Car insurance companies’ use of credit scores to determine premiums can result in higher costs for minorities, according to a new report by the Consumer Federation of America (CFA).
The consumer advocacy group spent two years analyzing data for the study, according to NM Political Report. The report said that using credit scores to determine car insurance premiums reinforces systemic racism in the United States.
The study found that in New Mexico, a driver with an excellent driving record and excellent credit would pay an average of $412 per year in auto insurance premiums, according to NM Political Report. However, a driver with an excellent driving record but poor credit would pay an average of $733 per year.
The fact that auto insurance companies use credit scores to determine premiums “disproportionately harms low-income consumers and people of color,” the report said.
David Snyder, vice president of the American Property Casualty Insurance Association, took issue with the study’s findings. He said that when car insurers began using credit scores about 15 years ago, it “improved the availability of auto insurance.”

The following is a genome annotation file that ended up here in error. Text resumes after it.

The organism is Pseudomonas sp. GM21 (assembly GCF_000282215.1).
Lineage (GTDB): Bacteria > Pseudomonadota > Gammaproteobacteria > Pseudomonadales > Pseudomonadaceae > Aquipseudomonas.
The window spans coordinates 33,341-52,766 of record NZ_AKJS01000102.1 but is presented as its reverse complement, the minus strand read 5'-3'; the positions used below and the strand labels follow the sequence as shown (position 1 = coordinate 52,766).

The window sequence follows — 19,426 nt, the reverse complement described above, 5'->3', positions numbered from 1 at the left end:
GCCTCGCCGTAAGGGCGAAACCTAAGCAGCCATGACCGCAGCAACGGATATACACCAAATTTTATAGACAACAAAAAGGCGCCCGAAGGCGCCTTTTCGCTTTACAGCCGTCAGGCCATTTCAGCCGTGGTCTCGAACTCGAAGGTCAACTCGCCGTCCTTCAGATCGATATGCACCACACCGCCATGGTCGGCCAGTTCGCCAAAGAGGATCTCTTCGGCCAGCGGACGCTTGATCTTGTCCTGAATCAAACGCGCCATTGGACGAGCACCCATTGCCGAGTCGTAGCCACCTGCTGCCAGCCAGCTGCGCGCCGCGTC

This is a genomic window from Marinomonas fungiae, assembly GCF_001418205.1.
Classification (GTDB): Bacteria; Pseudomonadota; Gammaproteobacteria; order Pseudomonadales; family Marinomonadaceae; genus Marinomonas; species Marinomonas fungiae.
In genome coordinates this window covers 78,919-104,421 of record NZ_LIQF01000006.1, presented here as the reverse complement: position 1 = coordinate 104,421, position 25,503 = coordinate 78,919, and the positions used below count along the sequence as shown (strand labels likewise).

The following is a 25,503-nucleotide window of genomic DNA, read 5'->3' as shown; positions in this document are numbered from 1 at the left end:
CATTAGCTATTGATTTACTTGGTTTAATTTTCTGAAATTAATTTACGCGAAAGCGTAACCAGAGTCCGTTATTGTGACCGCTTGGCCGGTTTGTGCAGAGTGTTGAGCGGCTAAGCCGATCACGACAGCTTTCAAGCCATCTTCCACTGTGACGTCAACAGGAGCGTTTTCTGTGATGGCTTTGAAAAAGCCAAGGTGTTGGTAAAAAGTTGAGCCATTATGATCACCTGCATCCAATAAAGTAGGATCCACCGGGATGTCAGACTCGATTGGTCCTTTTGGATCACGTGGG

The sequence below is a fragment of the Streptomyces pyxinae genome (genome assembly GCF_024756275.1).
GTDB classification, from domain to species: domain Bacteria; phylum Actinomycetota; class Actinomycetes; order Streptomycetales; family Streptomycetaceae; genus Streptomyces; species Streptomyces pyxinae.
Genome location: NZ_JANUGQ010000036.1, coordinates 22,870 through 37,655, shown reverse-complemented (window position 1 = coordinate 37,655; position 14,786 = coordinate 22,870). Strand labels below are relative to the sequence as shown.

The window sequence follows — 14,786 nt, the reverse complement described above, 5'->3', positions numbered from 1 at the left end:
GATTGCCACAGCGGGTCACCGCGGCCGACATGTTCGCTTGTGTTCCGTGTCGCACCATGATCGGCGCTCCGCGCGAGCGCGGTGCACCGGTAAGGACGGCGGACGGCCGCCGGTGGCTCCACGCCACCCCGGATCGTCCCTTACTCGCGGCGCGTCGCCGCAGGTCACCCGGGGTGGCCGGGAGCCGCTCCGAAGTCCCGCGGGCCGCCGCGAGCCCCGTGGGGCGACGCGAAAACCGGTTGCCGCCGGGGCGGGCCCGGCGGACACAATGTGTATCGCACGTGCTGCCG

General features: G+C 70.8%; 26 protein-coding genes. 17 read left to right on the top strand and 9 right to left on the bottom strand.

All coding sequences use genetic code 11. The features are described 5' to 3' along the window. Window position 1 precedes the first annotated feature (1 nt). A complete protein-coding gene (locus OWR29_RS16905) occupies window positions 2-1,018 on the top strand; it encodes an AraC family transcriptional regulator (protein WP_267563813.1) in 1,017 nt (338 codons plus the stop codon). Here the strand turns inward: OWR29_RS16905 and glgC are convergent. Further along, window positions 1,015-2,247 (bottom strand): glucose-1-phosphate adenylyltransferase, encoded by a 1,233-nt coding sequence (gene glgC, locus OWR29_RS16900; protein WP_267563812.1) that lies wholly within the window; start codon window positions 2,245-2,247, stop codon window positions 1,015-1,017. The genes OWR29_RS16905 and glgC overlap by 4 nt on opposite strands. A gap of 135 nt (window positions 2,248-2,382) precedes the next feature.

Snyder told NM Political Report that before credit scores, the industry lacked adequate risk predictors.
“We don’t collect or use information on income,” Snyder told the publication. “It’s irrelevant to us and prohibited by law. … We’re interested in one thing: price against future claims. Our acceptance of your risk in making a future claim.”
But study co-author Michael DeLong, research and advocacy associate at the CFA, told NM Political Report that a poor credit score can impact a driver’s premiums more than a drunk driving record.
“One of the most appalling things we found in many states, consumers with poor credit pay more than people with high credit and a drunk driving conviction,” DeLong told the publication.
“Someone drunk driving is far riskier to insure. Auto insurance ought to be based on your driving record.”
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